Mayo Clinic's approach

At Mayo Clinic, experts in heart rhythm disorders provide compassionate, whole-person care to people considering cardiac ablation.

Mayo Clinic experts collaborating. Working as a team to provide expert care

At Mayo Clinic, healthcare professionals work together to understand your condition and provide personalized treatment options.

Experience you can trust

Cardiac ablation is performed by heart specialists (cardiologists) with special training in heart rhythm disorders (electrophysiologists). Mayo Clinic has one of the largest cardiac ablation practices, with skilled electrophysiologists working in the Electrophysiology Laboratory.

Studies show there is a reduced risk of complications from cardiac ablation when the treatment is done by an experienced electrophysiologist in a hospital that does many of these procedures.

Why choose Mayo Clinic for cardiovascular care

Collaborative approach to care

At Mayo Clinic, electrophysiologists work closely with other experts, including cardiologists and cardiovascular surgeons, in the Heart Rhythm Clinic to understand your heart arrhythmia. They recommend the treatment options that will work best for you. Doctors trained in treating children with heart conditions, called pediatric cardiologists, work with a team of experts to care for children with arrhythmias at Mayo Clinic's campus in Minnesota. This team approach helps ensure you or your child receive exactly the care you need.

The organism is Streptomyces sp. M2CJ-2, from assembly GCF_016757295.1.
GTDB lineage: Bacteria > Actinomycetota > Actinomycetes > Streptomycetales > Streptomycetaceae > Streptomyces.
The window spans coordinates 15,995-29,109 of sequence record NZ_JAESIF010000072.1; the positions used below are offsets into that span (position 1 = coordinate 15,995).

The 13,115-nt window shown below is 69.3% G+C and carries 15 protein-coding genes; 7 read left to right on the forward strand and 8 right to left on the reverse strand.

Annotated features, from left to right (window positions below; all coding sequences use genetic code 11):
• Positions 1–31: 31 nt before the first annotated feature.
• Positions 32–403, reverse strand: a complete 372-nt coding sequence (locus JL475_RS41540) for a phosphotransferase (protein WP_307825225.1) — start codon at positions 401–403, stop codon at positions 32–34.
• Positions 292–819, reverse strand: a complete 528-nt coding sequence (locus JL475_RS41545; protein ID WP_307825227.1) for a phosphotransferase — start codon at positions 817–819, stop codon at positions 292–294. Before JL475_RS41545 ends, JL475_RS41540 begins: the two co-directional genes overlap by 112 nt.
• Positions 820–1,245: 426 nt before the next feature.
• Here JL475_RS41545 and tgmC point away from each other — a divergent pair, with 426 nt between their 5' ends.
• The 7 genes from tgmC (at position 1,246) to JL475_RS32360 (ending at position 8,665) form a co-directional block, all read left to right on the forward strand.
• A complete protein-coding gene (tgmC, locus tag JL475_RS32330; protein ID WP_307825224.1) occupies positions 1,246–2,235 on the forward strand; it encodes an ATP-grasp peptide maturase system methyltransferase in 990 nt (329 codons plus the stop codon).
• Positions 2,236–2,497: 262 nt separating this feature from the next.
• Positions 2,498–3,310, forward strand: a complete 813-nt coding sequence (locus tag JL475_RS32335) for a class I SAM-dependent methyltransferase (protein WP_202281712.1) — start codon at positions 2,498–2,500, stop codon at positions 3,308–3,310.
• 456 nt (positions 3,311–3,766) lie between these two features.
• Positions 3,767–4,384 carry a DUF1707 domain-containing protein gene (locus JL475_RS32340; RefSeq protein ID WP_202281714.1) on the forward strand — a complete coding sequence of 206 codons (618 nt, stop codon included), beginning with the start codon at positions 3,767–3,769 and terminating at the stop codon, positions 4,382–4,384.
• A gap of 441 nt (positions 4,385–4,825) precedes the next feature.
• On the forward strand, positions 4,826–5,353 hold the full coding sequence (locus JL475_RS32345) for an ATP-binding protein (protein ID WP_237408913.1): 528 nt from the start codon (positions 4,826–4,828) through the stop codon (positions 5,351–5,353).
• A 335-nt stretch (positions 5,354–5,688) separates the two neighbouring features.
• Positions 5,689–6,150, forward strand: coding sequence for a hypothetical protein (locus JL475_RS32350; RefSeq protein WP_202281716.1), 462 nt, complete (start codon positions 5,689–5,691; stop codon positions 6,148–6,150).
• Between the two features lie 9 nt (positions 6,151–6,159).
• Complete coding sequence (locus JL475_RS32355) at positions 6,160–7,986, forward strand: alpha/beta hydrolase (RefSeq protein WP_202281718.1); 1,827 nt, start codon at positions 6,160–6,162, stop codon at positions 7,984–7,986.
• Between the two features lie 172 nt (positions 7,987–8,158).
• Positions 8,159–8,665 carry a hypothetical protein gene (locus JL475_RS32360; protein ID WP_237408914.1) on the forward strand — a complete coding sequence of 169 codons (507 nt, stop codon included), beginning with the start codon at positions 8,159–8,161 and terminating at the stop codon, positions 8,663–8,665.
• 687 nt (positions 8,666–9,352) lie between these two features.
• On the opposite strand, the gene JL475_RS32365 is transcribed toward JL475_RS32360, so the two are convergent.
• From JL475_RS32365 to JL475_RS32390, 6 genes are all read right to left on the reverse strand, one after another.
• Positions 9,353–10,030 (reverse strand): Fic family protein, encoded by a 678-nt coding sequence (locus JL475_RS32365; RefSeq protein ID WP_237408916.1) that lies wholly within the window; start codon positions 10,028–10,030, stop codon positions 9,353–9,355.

Mayo Clinic experts in the electrophysiology lab. Using advanced technology to provide care

Mayo Clinic experts have access to the most advanced systems for diagnosing and treating heart rhythm problems.

The most advanced treatment systems

Mayo Clinic doctors perform cardiac ablation procedures using the latest and most advanced technology.

The experienced staff uses advanced cardiac mapping systems, including multielectrode mapping and 3D heart mapping, during an electrophysiology (EP) study to decide where to accurately apply cardiac ablation treatment. This type of mapping combined with intracardiac echocardiography reduces exposure to radiation.